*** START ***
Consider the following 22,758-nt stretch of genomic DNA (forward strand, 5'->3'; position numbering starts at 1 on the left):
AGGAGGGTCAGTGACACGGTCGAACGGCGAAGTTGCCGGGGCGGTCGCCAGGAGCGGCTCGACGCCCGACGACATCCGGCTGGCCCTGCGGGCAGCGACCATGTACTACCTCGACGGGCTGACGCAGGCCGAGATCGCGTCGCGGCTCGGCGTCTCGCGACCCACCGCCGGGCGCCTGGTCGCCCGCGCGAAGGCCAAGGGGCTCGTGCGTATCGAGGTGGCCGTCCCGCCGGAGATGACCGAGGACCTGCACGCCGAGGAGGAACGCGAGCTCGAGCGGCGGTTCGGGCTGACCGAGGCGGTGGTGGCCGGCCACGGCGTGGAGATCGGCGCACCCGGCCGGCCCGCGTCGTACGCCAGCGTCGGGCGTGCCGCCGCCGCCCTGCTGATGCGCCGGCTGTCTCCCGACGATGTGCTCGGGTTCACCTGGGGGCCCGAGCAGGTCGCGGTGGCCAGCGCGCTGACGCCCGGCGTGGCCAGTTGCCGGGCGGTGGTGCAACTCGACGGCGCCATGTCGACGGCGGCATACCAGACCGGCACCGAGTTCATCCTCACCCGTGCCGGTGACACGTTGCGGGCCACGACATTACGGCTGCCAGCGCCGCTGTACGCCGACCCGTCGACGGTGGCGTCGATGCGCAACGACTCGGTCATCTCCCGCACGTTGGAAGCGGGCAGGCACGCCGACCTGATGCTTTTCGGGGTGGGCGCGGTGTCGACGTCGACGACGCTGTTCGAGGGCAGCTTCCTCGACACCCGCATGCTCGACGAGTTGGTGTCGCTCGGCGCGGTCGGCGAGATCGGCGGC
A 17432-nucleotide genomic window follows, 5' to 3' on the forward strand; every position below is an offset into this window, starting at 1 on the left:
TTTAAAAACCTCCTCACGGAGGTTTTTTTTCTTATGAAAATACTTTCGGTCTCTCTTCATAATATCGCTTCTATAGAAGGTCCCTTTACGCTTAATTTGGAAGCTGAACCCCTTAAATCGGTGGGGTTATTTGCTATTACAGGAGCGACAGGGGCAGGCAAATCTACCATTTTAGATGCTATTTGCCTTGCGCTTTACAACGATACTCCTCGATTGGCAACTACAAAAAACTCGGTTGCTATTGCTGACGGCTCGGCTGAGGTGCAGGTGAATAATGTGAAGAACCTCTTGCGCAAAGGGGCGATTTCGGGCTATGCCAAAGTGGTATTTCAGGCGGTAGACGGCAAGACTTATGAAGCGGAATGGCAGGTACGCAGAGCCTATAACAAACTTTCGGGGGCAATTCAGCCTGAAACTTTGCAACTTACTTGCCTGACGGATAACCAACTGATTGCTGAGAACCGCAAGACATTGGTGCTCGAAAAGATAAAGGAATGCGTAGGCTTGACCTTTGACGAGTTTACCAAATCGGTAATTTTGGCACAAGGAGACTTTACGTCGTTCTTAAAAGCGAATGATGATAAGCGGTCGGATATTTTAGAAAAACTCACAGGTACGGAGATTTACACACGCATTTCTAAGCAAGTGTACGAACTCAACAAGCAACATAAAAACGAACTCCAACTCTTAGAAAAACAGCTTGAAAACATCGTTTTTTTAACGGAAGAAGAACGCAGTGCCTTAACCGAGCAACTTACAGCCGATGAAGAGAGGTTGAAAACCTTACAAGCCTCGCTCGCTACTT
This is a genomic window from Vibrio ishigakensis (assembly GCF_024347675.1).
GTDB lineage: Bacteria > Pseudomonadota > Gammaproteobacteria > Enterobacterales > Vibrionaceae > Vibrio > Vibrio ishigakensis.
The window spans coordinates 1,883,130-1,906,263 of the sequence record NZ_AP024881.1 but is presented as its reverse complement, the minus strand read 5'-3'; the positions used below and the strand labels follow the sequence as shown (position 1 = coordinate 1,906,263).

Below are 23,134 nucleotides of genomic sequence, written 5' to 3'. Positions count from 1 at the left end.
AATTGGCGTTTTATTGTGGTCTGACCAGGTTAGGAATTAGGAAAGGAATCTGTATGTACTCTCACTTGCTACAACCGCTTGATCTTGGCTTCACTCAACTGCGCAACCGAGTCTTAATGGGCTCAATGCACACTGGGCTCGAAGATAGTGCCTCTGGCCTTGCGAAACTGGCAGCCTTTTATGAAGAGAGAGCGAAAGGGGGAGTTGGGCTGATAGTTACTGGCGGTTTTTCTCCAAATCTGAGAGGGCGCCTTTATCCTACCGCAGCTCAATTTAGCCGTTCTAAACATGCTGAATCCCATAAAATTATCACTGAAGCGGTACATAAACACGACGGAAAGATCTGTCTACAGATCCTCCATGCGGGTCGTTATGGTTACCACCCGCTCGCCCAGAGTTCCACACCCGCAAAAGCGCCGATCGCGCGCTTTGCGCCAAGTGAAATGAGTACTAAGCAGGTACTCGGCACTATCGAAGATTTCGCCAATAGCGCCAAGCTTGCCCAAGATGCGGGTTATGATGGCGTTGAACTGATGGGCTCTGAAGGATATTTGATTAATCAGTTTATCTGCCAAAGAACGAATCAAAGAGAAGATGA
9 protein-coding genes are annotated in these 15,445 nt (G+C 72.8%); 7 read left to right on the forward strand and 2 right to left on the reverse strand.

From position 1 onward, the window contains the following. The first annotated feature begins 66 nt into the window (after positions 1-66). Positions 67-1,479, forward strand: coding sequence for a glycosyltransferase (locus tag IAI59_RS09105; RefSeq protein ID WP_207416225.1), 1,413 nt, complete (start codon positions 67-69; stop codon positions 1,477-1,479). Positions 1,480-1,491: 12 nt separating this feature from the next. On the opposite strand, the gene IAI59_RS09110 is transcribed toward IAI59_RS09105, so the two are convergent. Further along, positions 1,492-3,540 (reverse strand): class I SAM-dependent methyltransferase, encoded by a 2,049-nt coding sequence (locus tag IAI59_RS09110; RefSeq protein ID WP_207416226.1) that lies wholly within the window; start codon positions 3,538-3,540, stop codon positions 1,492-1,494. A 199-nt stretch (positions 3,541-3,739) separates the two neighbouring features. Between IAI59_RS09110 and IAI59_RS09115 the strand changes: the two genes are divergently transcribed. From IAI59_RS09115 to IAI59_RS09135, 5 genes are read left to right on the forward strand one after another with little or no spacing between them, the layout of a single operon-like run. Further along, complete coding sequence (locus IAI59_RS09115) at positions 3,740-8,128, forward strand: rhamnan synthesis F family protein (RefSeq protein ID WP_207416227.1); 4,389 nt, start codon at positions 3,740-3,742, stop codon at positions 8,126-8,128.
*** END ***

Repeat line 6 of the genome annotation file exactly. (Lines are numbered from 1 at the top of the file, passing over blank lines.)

GTDB lineage: Bacteria > Pseudomonadota > Gammaproteobacteria > Enterobacterales > Vibrionaceae > Vibrio > Vibrio ishigakensis.